Injuries are the worst. OF/RHP Cameron Simmons was poised for a fantastic draft season, but a serious shoulder injury will wipe away his entire junior year. How big a blow is this to the top of this June’s draft? Those who have seen Simmons more than I have were adamant that he was ready to flip his 23 BB/40 K from last season all the way around as a junior. An athlete like Simmons who can run, throw, and hit for power with a cleaned up approach at the plate? That’s a potential first round sleeper. Alas, we’ll either have to wait a year for him to try it all again or see if a team that has really done its homework can draft him in a spot high enough to buy him out of those last two years of collegiate eligibility.

OF Jake McCarthy managed to get thirteen games in before going down with an injury of his own. A bum wrist has kept him out of the lineup since early March, though he could be in line to return before the close of the current month. Jake’s older brother Joe was a ridiculous steal by Tampa as a fifth round pick back in 2015. I don’t think Jake was going to fall that far and I still wouldn’t be surprised to see him taken earlier than that if deemed signable this spring. McCarthy is a legitimate four tool (only a lousy arm holds him back) potential impact player. He may never quite give you star-level offensive production, but his game-changing speed and above-average center field range should make him a potential regular regardless. I’ve been told “Kevin Kiermaier without the arm” as one frame of reference for McCarthy that makes some sense. I’m not about to project him as that kind of defender — those types of center fielders are rare — but I think it’s smart to think of McCarthy as being part of the larger Kiermaier, Pillar, Dyson, Bourjos, Inciarte, and Gentry prospect genus. There’s a wide range of ability within that group, so maybe putting him with all those guys doesn’t tell you as much as you’d like…but it’s better than nothing, at least as a starting point.

3B/1B Nate Eikhoff is easy to like as a steady bat who can hold his own at the hot corner. The lack of power and no clear carrying tool makes him tough to love. If teams think he can play up the middle at all, then his stock as a potential utility player goes up. That’s where 2B/SS Andy Weber is. Weber is a good athlete and capable defender at all of the infield spots. There might be just enough bat to work himself into regular time up the middle, but the strong backup infielder floor is intriguing enough if it doesn’t. If I was a little bolder, I’d make the same call for 2B Jack Gerstenmaier. From a tools standpoint, he’s rock solid: average or better hit tool, defense at second, and speed. It’s the lack of at bats and time away from the game hurts him. Also working against him is present unknowns about his ability to play effective defense anywhere but the keystone. If he can, then you can put Gerstenmaier and his 113 career at bats in your folder of deep deep deep long shot sleeper prospects. 3B/2B Justin Novak interests me more as a potential catcher conversion project than anything else. His bat is light, but there’s enough defensive versatility (experience at second, third, short, and catcher) to potentially get him a shot as a “seat filler” in pro ball. It’s not glamorous work, but somebody has to do it.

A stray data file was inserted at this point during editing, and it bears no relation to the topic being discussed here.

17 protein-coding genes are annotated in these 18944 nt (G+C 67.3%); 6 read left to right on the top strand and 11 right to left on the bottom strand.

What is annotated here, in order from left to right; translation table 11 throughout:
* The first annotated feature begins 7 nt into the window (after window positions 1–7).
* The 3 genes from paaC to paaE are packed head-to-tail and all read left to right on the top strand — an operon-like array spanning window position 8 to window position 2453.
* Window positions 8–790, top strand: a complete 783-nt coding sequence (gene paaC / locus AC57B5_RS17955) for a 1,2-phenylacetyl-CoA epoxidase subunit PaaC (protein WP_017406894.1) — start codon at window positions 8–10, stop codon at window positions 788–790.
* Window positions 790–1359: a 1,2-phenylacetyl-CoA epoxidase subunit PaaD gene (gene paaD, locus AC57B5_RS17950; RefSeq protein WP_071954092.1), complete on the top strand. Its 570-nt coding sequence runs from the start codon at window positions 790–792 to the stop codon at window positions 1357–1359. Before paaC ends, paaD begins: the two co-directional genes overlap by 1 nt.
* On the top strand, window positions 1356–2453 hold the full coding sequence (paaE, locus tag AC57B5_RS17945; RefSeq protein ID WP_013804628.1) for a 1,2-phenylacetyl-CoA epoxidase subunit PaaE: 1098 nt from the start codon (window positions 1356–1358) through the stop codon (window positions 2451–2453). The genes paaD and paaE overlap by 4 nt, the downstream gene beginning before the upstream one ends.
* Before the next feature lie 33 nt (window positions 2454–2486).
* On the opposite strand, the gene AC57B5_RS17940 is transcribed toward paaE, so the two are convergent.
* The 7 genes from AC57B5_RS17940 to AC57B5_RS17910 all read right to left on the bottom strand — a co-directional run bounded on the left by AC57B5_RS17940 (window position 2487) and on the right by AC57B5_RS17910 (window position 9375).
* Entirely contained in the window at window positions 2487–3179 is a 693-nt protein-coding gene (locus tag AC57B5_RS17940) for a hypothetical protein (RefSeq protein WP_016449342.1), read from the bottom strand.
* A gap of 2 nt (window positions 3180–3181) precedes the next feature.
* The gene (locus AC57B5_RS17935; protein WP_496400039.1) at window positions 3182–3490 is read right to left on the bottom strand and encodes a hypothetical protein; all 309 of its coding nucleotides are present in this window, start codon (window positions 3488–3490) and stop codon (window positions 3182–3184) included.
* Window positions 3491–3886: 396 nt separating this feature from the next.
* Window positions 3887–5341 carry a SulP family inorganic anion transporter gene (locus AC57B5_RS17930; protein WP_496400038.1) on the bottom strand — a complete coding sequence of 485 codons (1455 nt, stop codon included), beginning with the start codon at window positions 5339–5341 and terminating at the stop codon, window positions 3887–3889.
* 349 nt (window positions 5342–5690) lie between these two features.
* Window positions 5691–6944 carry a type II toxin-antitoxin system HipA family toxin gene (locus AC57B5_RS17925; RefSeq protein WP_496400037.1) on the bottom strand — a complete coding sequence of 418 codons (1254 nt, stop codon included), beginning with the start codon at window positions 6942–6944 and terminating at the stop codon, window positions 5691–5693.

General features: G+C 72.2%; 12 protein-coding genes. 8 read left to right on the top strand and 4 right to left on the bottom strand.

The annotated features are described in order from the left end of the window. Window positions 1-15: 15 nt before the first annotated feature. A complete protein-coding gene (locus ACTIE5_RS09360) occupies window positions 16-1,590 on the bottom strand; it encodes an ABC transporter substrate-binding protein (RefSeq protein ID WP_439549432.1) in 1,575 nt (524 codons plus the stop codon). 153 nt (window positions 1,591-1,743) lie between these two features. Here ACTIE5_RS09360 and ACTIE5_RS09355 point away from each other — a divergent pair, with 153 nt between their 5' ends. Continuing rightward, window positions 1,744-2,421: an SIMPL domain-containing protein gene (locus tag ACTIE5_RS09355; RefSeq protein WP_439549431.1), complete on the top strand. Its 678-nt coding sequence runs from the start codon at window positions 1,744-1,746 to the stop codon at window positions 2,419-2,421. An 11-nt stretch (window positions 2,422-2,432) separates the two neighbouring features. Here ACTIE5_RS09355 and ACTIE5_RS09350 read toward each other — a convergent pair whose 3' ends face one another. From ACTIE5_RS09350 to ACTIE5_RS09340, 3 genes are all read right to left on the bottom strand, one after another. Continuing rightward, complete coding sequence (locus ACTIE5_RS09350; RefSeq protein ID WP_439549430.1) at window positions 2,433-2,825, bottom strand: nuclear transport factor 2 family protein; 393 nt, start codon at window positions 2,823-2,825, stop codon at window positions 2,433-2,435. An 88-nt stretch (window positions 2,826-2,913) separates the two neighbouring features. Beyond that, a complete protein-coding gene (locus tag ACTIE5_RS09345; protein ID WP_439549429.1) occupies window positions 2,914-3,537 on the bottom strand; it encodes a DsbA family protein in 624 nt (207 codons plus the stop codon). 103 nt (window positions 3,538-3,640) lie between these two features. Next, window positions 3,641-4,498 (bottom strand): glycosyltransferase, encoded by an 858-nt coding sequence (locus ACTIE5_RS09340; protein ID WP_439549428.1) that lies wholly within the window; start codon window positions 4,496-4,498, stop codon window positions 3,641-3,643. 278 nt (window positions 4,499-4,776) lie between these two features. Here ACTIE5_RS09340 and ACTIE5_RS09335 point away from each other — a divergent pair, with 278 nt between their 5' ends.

I still believe in OF/3B Charlie Cody as a potential big league player, but I can admit my conviction in that belief has been shaken quite a bit over the past calendar year. His early season power loss is notable as is the decreased likelihood he’ll get a shot to keep playing third base at the next level. A third baseman with power? Sign me up. A corner outfielder currently rocking a .026 ISO? Hard pass. I have a long enough memory to not totally bail on the Cody bandwagon — after all, I am the guy who had Cody as a fourth round value last year and one ranked him as a top five third base prospect coming out of high school — but I’ll admit it is getting a little lonely on this ride.

It appears I may have jumped the gun in busting out the HBP% stat on Notre Dame infielder Nick Podkul last week. C Caleb Knight may just be the one true king of getting hit by very fast baseballs after all. My rough math (as of this writing) has him at a whopping 9.6% career HBP rate. That is absolutely insane. If you include his two years at junior college (thus increasing the sample to an even meatier 697 collegiate PA), that figure drops down to a still wild 6.6%. No matter how you look at it, Knight knows how to take a pitch off the body like very few ballplayers before him. It’s worth noting that the Virginia catcher’s approach at the plate includes more than just “wait until something gets close and lean it.” Knight has a career 42 BB/43 K mark over two seasons as a Cavalier. With a little bit of pop to go with that, there’s enough offensively working for Knight that he could carve out a long career as a minor league catcher with a shot to one day reach the big leagues as a backup if you buy into his defense behind the plate.

As excited as I am about what RHP Bobby Nicholson and LHP Andrew Abbott have shown so far this year, I’m almost that nervous about the offensive future of the Virginia program. It’s tough to look too far ahead, but there isn’t a ton for me to get excited about offensively here. There’s certainly a lot of pressure on guys like SS/3B Tanner Morris and SS Andrew Papantonis to help prop up the offensive future of the team.

rSR RHP Mack Meyer (2018)
SR LHP Bennett Sousa (2018)
rJR RHP Derek Casey (2018)
JR LHP Daniel Lynch (2018)
rSO RHP Evan Sperling (2018)
JR RHP Grant Donahue (2018)
JR RHP Chesdin Harrington (2018)
rJR LHP Riley Wilson (2018)
JR OF/RHP Cameron Simmons (2018)